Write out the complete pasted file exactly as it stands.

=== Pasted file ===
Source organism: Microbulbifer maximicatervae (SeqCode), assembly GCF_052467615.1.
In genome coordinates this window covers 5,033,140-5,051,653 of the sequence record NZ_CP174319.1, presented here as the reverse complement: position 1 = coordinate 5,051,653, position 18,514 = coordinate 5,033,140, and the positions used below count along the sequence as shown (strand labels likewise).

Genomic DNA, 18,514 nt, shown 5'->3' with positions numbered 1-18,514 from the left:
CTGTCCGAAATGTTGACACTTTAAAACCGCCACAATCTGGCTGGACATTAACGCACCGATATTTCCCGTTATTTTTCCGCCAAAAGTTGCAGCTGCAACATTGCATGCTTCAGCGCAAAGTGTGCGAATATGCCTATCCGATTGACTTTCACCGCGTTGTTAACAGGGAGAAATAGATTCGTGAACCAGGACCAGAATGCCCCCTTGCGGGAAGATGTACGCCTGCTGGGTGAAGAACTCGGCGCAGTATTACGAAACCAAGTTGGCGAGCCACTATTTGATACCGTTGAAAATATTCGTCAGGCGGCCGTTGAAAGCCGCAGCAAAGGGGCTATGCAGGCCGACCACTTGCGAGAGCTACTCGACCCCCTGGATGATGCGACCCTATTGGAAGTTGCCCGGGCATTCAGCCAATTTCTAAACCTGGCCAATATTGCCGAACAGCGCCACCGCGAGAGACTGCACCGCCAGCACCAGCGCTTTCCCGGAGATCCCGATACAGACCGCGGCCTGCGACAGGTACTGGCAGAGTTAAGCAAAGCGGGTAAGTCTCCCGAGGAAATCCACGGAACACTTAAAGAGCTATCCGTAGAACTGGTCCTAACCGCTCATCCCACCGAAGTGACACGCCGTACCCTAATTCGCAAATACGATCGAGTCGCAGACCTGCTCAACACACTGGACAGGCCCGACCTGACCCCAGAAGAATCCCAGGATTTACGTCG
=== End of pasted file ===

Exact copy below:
Source organism: Microbulbifer maximicatervae (SeqCode), assembly GCF_052467615.1.
In genome coordinates this window covers 5,033,140-5,051,653 of the sequence record NZ_CP174319.1, presented here as the reverse complement: position 1 = coordinate 5,051,653, position 18,514 = coordinate 5,033,140, and the positions used below count along the sequence as shown (strand labels likewise).

Genomic DNA, 18,514 nt, shown 5'->3' with positions numbered 1-18,514 from the left:
CTGTCCGAAATGTTGACACTTTAAAACCGCCACAATCTGGCTGGACATTAACGCACCGATATTTCCCGTTATTTTTCCGCCAAAAGTTGCAGCTGCAACATTGCATGCTTCAGCGCAAAGTGTGCGAATATGCCTATCCGATTGACTTTCACCGCGTTGTTAACAGGGAGAAATAGATTCGTGAACCAGGACCAGAATGCCCCCTTGCGGGAAGATGTACGCCTGCTGGGTGAAGAACTCGGCGCAGTATTACGAAACCAAGTTGGCGAGCCACTATTTGATACCGTTGAAAATATTCGTCAGGCGGCCGTTGAAAGCCGCAGCAAAGGGGCTATGCAGGCCGACCACTTGCGAGAGCTACTCGACCCCCTGGATGATGCGACCCTATTGGAAGTTGCCCGGGCATTCAGCCAATTTCTAAACCTGGCCAATATTGCCGAACAGCGCCACCGCGAGAGACTGCACCGCCAGCACCAGCGCTTTCCCGGAGATCCCGATACAGACCGCGGCCTGCGACAGGTACTGGCAGAGTTAAGCAAAGCGGGTAAGTCTCCCGAGGAAATCCACGGAACACTTAAAGAGCTATCCGTAGAACTGGTCCTAACCGCTCATCCCACCGAAGTGACACGCCGTACCCTAATTCGCAAATACGATCGAGTCGCAGACCTGCTCAACACACTGGACAGGCCCGACCTGACCCCAGAAGAATCCCAGGATTTACGTCG